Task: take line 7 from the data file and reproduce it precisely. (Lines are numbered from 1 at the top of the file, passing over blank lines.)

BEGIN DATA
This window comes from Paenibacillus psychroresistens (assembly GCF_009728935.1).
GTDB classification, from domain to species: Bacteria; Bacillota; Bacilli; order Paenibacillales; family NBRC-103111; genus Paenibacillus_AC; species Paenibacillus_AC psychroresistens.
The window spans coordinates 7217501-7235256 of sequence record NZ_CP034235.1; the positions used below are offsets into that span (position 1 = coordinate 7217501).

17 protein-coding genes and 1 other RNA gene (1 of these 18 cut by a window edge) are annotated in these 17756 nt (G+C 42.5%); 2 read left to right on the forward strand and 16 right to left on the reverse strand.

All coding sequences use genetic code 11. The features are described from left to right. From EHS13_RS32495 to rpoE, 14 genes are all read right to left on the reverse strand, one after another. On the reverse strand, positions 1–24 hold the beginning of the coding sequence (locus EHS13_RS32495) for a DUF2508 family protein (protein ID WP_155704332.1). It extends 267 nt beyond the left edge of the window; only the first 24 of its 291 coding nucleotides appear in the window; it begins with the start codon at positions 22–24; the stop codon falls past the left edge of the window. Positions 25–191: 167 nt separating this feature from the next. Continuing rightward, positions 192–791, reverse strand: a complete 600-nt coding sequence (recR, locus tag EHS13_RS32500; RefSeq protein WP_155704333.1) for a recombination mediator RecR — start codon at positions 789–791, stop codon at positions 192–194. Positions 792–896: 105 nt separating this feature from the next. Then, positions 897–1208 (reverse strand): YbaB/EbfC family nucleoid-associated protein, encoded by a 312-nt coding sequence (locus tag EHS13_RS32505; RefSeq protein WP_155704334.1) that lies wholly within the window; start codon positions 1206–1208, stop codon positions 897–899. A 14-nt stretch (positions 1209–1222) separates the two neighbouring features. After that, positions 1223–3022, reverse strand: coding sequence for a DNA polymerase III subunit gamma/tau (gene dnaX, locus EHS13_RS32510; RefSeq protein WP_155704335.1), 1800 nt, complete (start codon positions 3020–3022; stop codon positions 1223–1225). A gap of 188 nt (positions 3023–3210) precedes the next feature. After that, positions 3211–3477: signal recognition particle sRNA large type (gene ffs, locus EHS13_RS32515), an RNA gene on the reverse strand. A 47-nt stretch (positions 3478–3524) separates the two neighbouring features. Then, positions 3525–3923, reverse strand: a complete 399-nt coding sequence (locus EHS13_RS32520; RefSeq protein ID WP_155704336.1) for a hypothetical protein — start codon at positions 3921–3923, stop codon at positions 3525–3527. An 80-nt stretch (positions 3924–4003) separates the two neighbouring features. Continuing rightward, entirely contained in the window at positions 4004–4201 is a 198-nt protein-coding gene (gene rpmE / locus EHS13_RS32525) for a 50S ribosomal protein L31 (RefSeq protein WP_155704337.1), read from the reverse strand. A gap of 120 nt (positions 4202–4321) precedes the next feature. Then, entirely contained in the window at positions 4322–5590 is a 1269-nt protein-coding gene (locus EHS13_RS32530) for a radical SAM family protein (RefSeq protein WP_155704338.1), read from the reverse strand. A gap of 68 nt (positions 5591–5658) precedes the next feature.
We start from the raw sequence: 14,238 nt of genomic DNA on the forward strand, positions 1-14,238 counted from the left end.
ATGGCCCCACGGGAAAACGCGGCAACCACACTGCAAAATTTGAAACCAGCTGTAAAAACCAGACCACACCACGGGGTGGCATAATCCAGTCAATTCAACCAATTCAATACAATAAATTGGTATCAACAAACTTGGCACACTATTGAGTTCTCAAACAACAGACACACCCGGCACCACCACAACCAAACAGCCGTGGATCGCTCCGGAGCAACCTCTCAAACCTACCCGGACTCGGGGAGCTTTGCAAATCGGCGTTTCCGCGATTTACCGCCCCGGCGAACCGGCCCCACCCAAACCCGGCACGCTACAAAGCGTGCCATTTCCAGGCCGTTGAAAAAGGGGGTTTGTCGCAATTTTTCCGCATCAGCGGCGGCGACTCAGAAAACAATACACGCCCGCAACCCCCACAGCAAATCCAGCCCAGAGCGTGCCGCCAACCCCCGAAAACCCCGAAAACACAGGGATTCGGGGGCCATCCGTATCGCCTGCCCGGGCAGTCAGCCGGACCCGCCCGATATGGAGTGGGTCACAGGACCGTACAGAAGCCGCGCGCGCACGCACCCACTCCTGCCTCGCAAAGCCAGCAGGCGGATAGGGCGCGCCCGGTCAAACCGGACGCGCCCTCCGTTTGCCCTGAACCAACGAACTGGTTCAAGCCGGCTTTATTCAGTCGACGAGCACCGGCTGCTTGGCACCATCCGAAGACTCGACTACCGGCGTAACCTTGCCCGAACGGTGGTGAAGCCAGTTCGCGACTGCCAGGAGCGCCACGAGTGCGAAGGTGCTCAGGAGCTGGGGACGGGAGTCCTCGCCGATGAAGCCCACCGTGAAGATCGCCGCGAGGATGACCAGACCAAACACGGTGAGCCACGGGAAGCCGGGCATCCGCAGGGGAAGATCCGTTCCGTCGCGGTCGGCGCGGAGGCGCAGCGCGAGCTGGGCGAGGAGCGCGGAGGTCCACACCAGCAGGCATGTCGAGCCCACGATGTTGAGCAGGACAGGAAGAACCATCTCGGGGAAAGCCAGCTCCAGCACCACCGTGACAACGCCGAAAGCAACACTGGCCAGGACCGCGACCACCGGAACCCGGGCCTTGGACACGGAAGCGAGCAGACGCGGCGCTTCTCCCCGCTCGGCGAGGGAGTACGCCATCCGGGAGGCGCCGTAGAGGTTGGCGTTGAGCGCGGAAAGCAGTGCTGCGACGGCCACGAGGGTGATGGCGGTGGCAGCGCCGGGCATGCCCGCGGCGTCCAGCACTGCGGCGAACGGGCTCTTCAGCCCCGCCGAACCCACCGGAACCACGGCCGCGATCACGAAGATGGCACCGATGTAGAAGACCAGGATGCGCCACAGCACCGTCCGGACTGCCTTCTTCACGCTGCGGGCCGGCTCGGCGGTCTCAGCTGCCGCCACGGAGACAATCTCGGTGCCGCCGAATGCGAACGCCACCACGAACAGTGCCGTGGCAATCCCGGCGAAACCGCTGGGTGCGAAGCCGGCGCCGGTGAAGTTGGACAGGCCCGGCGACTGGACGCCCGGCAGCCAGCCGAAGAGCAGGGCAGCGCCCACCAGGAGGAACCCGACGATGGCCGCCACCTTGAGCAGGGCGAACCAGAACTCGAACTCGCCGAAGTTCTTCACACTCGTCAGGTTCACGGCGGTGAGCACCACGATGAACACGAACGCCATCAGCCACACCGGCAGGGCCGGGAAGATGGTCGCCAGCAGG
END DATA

ATGGCCCCACGGGAAAACGCGGCAACCACACTGCAAAATTTGAAACCAGCTGTAAAAACCAGACCACACCACGGGGTGGCATAATCCAGTCAATTCAACCAATTCAATACAATAAATTGGTATCAACAAACTTGGCACACTATTGAGTTCTCAAACAACAGACACACCCGGCACCACCACAACCAAACAGCCGTGGATCGCTCCGGAGCAACCTCTCAAACCTACCCGGACTCGGGGAGCTTTGCAAATCGGCGTTTCCGCGATTTACCGCCCCGGCGAACCGGCCCCACCCAAACCCGGCACGCTACAAAGCGTGCCATTTCCAGGCCGTTGAAAAAGGGGGTTTGTCGCAATTTTTCCGCATCAGCGGCGGCGACTCAGAAAACAATACACGCCCGCAACCCCCACAGCAAATCCAGCCCAGAGCGTGCCGCCAACCCCCGAAAACCCCGAAAACACAGGGATTCGGGGGCCATCCGTATCGCCTGCCCGGGCAGTCAGCCGGACCCGCCCGATATGGAGTGGGTCACAGGACCGTACAGAAGCCGCGCGCGCACGCACCCACTCCTGCCTCGCAAAGCCAGCAGGCGGATAGGGCGCGCCCGGTCAAACCGGACGCGCCCTCCGTTTGCCCTGAACCAACGAACTGGTTCAAGCCGGCTTTATTCAGTCGACGAGCACCGGCTGCTTGGCACCATCCGAAGACTCGACTACCGGCGTAACCTTGCCCGAACGGTGGTGAAGCCAGTTCGCGACTGCCAGGAGCGCCACGAGTGCGAAGGTGCTCAGGAGCTGGGGACGGGAGTCCTCGCCGATGAAGCCCACCGTGAAGATCGCCGCGAGGATGACCAGACCAAACACGGTGAGCCACGGGAAGCCGGGCATCCGCAGGGGAAGATCCGTTCCGTCGCGGTCGGCGCGGAGGCGCAGCGCGAGCTGGGCGAGGAGCGCGGAGGTCCACACCAGCAGGCATGTCGAGCCCACGATGTTGAGCAGGACAGGAAGAACCATCTCGGGGAAAGCCAGCTCCAGCACCACCGTGACAACGCCGAAAGCAACACTGGCCAGGACCGCGACCACCGGAACCCGGGCCTTGGACACGGAAGCGAGCAGACGCGGCGCTTCTCCCCGCTCGGCGAGGGAGTACGCCATCCGGGAGGCGCCGTAGAGGTTGGCGTTGAGCGCGGAAAGCAGTGCTGCGACGGCCACGAGGGTGATGGCGGTGGCAGCGCCGGGCATGCCCGCGGCGTCCAGCACTGCGGCGAACGGGCTCTTCAGCCCCGCCGAACCCACCGGAACCACGGCCGCGATCACGAAGATGGCACCGATGTAGAAGACCAGGATGCGCCACAGCACCGTCCGGACTGCCTTCTTCACGCTGCGGGCCGGCTCGGCGGTCTCAGCTGCCGCCACGGAGACAATCTCGGTGCCGCCGAATGCGAACGCCACCACGAACAGTGCCGTGGCAATCCCGGCGAAACCGCTGGGTGCGAAGCCGGCGCCGGTGAAGTTGGACAGGCCCGGCGACTGGACGCCCGGCAGCCAGCCGAAGAGCAGGGCAGCGCCCACCAGGAGGAACCCGACGATGGCCGCCACCTTGAGCAGGGCGAACCAGAACTCGAACTCGCCGAAGTTCTTCACACTCGTCAGGTTCACGGCGGTGAGCACCACGATGAACACGAACGCCATCAGCCACACCGGCAGGGCCGGGAAGATGGTCGCCAGCAGG